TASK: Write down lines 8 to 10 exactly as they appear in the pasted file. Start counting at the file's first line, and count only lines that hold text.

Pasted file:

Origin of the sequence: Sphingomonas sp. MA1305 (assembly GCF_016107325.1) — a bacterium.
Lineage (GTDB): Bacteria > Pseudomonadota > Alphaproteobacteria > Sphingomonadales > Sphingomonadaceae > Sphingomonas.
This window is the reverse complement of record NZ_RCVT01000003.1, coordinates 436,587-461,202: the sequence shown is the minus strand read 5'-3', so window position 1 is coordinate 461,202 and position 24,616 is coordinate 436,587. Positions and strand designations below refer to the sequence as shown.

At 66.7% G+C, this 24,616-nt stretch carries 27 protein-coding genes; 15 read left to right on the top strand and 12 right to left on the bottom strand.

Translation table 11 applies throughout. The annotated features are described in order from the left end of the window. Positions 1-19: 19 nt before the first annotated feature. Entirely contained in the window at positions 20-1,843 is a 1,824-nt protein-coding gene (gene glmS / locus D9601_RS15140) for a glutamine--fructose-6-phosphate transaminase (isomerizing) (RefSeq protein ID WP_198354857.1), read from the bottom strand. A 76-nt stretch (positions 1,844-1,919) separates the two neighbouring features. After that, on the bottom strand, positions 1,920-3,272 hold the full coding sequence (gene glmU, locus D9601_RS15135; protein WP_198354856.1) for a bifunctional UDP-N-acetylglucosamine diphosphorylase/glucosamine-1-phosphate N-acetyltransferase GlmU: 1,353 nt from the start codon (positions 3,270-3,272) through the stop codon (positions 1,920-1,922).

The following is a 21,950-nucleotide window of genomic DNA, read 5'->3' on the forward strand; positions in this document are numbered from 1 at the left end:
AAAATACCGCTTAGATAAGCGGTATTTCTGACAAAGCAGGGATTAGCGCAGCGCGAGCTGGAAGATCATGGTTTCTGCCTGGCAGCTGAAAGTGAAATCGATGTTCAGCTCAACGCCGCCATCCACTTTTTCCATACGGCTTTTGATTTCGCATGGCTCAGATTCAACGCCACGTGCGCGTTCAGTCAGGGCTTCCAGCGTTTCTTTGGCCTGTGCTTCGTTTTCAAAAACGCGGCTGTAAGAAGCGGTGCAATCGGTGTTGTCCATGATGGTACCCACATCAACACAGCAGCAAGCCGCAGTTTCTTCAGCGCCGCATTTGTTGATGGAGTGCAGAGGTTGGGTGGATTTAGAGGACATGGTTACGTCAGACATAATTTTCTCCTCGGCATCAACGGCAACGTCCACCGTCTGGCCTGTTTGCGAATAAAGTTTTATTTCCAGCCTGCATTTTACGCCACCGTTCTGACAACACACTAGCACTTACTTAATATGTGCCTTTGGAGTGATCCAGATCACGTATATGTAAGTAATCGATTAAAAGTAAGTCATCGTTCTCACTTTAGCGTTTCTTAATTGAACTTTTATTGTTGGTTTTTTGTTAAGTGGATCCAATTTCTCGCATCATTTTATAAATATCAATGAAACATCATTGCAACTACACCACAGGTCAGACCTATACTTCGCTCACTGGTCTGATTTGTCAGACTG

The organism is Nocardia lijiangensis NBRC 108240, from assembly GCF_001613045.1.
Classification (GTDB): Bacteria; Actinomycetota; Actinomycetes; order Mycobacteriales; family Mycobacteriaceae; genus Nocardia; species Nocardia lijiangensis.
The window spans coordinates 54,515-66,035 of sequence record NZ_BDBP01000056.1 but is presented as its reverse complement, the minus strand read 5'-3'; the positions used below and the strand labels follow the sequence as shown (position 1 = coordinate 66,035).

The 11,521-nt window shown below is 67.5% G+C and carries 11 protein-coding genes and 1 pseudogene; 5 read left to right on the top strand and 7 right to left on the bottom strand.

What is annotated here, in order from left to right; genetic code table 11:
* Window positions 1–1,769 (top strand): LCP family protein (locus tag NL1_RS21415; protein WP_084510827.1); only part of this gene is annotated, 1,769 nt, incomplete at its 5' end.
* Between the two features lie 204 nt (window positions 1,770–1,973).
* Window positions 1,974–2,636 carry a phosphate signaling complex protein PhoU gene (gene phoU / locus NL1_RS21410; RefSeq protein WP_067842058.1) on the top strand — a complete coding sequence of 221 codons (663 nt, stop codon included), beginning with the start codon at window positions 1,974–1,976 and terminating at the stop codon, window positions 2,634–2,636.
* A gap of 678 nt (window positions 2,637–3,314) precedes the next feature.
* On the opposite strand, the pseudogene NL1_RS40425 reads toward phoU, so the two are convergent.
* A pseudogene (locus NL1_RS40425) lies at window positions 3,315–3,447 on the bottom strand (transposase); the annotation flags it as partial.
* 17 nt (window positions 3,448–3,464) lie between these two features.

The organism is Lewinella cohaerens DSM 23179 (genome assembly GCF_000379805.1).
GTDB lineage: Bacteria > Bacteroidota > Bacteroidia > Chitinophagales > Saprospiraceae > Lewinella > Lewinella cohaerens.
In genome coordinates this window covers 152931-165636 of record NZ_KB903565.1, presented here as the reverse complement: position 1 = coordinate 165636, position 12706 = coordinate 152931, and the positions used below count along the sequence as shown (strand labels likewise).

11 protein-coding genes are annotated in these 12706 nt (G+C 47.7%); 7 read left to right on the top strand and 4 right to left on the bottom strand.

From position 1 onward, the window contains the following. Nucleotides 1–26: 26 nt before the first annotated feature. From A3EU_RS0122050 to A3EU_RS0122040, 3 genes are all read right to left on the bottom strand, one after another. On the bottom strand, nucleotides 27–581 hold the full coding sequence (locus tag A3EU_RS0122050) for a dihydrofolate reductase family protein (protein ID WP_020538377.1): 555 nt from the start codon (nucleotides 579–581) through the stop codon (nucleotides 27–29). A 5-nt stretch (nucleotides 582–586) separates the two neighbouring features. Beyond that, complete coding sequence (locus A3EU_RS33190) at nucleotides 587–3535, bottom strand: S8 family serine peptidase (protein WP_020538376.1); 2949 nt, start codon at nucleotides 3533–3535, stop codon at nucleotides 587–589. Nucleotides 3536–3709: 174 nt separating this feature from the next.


The organism is Nocardia lijiangensis NBRC 108240, from assembly GCF_001613045.1.
Classification (GTDB): Bacteria; Actinomycetota; Actinomycetes; order Mycobacteriales; family Mycobacteriaceae; genus Nocardia; species Nocardia lijiangensis.
The window spans coordinates 54,515-66,035 of sequence record NZ_BDBP01000056.1 but is presented as its reverse complement, the minus strand read 5'-3'; the positions used below and the strand labels follow the sequence as shown (position 1 = coordinate 66,035).